Abstract

Factors associated with more frequent diagnostic tests and procedures in patients with irritable bowel syndrome

Lacy B1, Ayyagari R2, Guerin A3, Lopez A2, Shi S3, Luo M4. Therap Adv Gastroenterol. 2019 Jan 1;12:1756284818818326. doi: 10.1177/1756284818818326. eCollection 2019.
 
     

Author information

1 Mayo Clinic, Division of Gastroenterology, 4500 San Pablo Boulevard, Jacksonville, FL 32224, USA.

2 Analysis Group Inc., Boston, MA, USA.

3 Analysis Group Inc., Montreal, QC, Canada.

4 Takeda Pharmaceuticals, USA, Inc., US Health Economics and Outcomes Research, Deerfield, IL, USA.

Abstract

BACKGROUND: Irritable bowel syndrome (IBS) reduces quality of life and burdens healthcare systems. This study identified factors associated with frequent use of IBS diagnostic tests and procedures.

METHODS: Using a United States claims database (2001-2012), tests and procedures in IBS patients occurring in the 2-year study period (12 months before/following the first IBS diagnosis) were analyzed: endoscopy, GI transit testing, anorectal procedures, and radiologic imaging. Patients were classified based on test/procedure frequency (3+, 1-2, or 0). Multivariate logistic regression identified factors associated with more frequent tests/procedures.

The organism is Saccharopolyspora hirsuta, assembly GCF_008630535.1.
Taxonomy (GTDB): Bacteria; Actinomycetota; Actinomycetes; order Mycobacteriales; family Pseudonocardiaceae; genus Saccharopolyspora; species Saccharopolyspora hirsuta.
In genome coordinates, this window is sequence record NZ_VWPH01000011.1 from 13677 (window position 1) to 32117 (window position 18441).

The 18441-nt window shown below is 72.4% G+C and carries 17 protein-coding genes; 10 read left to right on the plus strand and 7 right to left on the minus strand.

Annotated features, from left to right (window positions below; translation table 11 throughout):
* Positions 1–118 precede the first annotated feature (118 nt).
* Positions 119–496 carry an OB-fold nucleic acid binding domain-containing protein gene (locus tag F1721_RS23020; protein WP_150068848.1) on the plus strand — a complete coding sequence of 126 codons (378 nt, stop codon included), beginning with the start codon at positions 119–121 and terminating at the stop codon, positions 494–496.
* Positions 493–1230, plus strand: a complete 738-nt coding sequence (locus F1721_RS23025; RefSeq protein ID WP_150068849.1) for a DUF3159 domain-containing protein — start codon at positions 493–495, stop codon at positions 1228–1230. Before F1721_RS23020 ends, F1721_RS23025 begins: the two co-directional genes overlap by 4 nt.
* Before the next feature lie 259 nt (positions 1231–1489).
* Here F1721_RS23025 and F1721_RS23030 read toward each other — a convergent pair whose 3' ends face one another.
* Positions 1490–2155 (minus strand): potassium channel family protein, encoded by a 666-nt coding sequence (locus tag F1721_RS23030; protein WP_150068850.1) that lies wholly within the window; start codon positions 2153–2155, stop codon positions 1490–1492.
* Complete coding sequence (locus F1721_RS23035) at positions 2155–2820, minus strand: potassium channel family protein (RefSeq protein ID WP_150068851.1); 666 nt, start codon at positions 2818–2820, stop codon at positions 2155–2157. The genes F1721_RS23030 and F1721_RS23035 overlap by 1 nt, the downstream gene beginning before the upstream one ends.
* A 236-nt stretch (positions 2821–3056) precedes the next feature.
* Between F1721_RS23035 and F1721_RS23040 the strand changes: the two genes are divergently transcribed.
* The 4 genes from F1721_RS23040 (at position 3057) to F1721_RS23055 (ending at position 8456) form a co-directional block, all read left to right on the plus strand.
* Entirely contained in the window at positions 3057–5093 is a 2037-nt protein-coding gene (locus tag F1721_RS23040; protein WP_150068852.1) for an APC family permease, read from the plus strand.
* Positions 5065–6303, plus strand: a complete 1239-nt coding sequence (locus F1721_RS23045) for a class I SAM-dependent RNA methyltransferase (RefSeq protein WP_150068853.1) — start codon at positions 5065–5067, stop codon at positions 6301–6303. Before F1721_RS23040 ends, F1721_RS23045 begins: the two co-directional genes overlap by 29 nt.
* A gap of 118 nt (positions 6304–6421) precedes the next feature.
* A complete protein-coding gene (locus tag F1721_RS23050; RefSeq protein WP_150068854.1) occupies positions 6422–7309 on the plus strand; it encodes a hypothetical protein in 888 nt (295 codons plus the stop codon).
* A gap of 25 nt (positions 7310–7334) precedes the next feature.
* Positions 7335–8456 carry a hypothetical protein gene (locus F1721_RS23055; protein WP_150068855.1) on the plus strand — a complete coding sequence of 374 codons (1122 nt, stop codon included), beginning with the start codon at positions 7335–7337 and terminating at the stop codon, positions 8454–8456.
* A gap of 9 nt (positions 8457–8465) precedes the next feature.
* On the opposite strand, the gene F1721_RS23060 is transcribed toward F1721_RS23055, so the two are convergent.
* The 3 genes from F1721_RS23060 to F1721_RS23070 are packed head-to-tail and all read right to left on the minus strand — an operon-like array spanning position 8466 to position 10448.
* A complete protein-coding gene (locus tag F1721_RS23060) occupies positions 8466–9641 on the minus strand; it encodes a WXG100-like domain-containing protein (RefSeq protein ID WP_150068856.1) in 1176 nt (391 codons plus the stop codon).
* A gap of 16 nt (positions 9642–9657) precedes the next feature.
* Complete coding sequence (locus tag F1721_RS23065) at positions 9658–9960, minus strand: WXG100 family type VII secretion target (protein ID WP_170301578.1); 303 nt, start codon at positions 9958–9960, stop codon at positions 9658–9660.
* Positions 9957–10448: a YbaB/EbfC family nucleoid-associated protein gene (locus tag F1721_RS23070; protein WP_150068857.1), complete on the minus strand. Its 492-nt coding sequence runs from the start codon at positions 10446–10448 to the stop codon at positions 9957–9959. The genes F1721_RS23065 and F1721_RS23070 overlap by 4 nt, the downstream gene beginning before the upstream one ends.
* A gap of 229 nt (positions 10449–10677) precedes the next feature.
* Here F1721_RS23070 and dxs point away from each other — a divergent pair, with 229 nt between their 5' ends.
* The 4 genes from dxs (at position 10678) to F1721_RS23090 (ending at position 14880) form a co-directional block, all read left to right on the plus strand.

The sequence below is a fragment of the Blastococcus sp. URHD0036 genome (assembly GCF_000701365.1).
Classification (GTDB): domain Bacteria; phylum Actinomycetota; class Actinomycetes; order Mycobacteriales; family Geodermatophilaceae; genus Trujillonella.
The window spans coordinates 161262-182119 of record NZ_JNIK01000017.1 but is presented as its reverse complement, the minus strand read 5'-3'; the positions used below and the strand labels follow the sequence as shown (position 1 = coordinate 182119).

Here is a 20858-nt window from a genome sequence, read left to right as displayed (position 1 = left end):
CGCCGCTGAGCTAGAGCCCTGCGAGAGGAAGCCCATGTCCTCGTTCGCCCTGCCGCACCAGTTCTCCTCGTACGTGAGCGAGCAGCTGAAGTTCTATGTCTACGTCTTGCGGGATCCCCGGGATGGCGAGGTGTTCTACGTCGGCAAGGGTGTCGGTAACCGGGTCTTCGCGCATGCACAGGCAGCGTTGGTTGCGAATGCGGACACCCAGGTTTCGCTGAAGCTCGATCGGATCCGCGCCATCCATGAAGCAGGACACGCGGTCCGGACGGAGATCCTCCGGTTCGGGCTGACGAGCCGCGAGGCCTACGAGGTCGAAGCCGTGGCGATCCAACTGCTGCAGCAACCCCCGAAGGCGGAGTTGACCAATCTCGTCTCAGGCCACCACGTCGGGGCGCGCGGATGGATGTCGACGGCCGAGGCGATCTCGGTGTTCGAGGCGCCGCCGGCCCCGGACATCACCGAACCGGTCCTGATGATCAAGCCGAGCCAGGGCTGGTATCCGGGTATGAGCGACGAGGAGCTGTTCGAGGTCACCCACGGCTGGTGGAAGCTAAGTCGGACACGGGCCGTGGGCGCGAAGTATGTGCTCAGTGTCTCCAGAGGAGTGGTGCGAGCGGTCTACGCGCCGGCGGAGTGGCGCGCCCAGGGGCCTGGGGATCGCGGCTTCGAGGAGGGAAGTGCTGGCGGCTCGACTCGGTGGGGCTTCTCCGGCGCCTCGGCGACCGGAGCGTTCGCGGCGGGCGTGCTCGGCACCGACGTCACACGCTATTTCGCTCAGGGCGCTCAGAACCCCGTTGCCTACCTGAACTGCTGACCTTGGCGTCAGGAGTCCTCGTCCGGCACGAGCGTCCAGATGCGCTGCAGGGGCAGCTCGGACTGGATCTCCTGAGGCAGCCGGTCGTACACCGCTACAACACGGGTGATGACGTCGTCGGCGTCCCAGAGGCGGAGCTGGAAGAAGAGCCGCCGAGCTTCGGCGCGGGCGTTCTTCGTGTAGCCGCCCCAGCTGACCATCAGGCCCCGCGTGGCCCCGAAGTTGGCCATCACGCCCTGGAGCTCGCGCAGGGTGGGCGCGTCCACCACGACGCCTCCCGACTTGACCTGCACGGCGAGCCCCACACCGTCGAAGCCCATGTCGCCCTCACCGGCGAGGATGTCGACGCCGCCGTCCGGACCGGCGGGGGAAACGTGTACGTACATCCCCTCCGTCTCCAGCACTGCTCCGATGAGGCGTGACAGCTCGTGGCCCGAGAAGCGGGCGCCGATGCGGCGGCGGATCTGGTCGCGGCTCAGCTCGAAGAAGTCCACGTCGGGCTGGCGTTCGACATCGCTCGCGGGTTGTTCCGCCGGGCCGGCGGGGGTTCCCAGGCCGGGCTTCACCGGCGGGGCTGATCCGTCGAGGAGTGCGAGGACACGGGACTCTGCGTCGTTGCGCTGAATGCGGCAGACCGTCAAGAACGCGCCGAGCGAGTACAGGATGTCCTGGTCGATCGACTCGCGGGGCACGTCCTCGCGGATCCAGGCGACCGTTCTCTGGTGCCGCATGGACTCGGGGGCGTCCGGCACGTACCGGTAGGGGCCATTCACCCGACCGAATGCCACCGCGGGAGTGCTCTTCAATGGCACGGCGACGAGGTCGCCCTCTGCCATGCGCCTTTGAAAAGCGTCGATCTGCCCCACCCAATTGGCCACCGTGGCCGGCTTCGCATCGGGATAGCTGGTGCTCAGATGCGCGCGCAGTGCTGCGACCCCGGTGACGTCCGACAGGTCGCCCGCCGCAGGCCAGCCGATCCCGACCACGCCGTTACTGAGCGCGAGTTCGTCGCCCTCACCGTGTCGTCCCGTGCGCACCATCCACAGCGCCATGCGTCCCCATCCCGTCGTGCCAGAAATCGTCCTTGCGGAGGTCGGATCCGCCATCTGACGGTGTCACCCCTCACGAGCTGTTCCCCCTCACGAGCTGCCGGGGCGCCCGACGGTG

RESULTS: Among 201,322 IBS patients, 41.7% had 3+ tests/procedures, 35.1% had 1-2, and 23.3% had 0. Patients with more tests/procedures were older [mean age 50.6 (3+ group), more likely to be female and had more comorbidities, including anxiety, depressive disorders, and somatization. Dyspepsia [odds ratio (95% confidence interval): 1.80 (1.72-1.87)], interstitial cystitis [1.60 (1.45-1.77)], gastroesophageal reflux disease [1.59 (1.55-1.63)], constipation [1.50 (1.45-1.54)], and dyspareunia [1.38 (1.25-1.52)] were significantly associated with more tests/procedures (3+ versus 1-2), while anxiety, depressive disorders, and somatization were not. Patients with more frequent specialist visits [emergency department (ED; 1.10 (1.09-1.11)) and gastroenterologists (1.26 (1.26-1.27))] or at least one GI-related ED visit or inpatient admission [1.95 (1.86-2.04) and 3.67 (3.48-3.87), respectively] were more likely to have more tests/procedures (all p < 0.05).

CONCLUSIONS: Test frequency in patients with IBS is strongly associated with demographic and clinical characteristics, especially comorbid conditions related to IBS. Presence of common overlapping comorbid conditions should increase clinicians' confidence in making the diagnosis of IBS, thus curtailing redundant testing and reducing healthcare costs.

© Copyright 2013-2019 GI Health Foundation. All rights reserved.
This site is maintained as an educational resource for US healthcare providers only. Use of this website is governed by the GIHF terms of use and privacy statement.